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E-commerce is the buying and selling of goods and services over the internet. It differs from traditional commerce which is focused on the exchange of products and services, but face-to-face. E-commerce has the benefit of 24/7 availability, and a global scope.
Thanks to rapid digitalization, e-commerce is becoming a regular habit for many people across the world. It’s estimated that 2.14 billion people purchased something online in 20211 – that’s 27% of the global population!
There are several types of e-commerce:
B2C – business-to-consumer. This is the one that you are probably most familiar with. It involves online businesses – typically retailers – selling products and services directly to consumers. Examples include grocery and apparel brands, small businesses with their own e-commerce website, and subscription-based services, like Netflix.
B2B – business-to-business. This involves electronic transactions of goods and services between businesses. Examples include commerce wholesale, where the buyer then sells on to an end customer (B2B to B2C). B2B e-commerce is a fast-growing sector; typically negotiations would have been done in person, but due to digitalization, much of it is moving online.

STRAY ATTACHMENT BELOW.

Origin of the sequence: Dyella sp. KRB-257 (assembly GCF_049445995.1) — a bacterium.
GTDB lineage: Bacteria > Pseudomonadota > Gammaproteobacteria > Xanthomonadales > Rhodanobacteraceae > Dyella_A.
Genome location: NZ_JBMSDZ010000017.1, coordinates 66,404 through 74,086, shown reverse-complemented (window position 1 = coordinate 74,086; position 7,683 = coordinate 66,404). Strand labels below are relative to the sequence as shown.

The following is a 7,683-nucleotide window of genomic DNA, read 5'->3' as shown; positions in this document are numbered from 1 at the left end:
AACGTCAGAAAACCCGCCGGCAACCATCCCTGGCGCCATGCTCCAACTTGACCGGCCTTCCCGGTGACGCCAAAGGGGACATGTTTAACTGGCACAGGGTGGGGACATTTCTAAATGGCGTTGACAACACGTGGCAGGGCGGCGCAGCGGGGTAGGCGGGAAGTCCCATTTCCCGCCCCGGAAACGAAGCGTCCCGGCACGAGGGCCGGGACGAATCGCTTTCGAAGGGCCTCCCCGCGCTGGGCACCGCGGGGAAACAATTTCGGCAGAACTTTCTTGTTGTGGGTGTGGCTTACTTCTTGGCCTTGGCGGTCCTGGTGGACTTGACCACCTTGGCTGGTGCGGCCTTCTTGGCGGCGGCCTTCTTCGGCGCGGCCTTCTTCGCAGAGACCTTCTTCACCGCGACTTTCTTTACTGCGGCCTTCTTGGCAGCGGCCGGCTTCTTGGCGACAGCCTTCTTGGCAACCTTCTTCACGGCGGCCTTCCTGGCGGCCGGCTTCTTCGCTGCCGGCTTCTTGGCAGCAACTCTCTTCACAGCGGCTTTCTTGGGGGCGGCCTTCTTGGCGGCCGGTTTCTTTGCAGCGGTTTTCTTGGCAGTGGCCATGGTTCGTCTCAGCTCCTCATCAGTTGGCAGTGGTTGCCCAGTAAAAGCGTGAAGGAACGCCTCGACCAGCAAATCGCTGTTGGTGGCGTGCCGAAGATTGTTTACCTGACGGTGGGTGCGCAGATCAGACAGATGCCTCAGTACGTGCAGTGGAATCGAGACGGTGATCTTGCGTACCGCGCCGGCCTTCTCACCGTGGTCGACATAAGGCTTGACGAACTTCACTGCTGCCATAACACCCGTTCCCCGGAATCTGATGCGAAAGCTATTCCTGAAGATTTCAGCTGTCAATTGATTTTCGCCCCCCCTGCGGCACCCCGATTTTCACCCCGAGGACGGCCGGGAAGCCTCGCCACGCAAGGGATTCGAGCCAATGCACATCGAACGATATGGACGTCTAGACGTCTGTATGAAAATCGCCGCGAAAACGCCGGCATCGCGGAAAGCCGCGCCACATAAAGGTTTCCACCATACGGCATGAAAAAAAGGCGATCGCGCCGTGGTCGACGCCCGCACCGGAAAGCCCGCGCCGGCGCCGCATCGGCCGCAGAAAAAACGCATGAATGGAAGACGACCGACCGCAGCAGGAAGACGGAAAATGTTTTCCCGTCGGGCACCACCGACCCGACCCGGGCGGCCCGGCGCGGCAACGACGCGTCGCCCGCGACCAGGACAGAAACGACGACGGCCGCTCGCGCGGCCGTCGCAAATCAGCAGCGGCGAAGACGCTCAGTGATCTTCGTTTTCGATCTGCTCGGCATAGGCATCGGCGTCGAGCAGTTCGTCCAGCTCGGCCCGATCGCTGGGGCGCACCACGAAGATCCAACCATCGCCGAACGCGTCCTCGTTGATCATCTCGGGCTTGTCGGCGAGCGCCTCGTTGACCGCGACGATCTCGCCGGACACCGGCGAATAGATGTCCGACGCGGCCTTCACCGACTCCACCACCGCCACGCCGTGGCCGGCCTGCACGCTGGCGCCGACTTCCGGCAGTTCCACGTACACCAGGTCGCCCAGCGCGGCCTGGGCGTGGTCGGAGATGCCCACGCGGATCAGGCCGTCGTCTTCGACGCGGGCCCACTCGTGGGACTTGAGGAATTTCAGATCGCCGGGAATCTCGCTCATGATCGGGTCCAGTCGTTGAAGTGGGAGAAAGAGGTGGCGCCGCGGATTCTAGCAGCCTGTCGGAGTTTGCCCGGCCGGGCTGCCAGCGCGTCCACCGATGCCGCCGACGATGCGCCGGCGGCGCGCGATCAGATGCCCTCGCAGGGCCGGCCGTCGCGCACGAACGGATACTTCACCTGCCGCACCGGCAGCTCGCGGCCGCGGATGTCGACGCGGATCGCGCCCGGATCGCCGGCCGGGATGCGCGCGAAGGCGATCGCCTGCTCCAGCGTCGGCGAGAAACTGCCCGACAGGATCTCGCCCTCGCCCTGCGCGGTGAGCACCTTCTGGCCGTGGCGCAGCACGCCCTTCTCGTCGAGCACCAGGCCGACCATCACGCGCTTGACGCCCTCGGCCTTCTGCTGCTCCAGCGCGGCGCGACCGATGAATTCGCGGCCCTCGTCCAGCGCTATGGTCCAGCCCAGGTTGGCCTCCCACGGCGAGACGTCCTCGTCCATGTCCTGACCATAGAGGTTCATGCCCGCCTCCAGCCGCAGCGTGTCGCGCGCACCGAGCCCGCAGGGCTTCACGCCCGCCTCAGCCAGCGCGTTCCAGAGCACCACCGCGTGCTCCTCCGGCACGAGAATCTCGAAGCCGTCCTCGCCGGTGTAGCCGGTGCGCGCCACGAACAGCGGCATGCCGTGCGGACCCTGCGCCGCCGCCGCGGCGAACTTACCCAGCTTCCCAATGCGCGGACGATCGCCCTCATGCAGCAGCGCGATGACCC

C2C – consumer-to-consumer. This involves the electronic transactions of goods and services between consumers. Typically, these are conducted via a third-party online platform, such as eBay or Facebook Marketplace.
C2B – consumer-to-business. This is where consumers sell their products or services to businesses. Examples include online influencers selling ad space on their blog, or a photographer selling their images to businesses via a dedicated platform like Shutterstock.
Any small or existing business looking to grow should make e-commerce a central part of their strategy. It’s a lucrative opportunity, and it has never been easier to set up an online store. The many benefits include: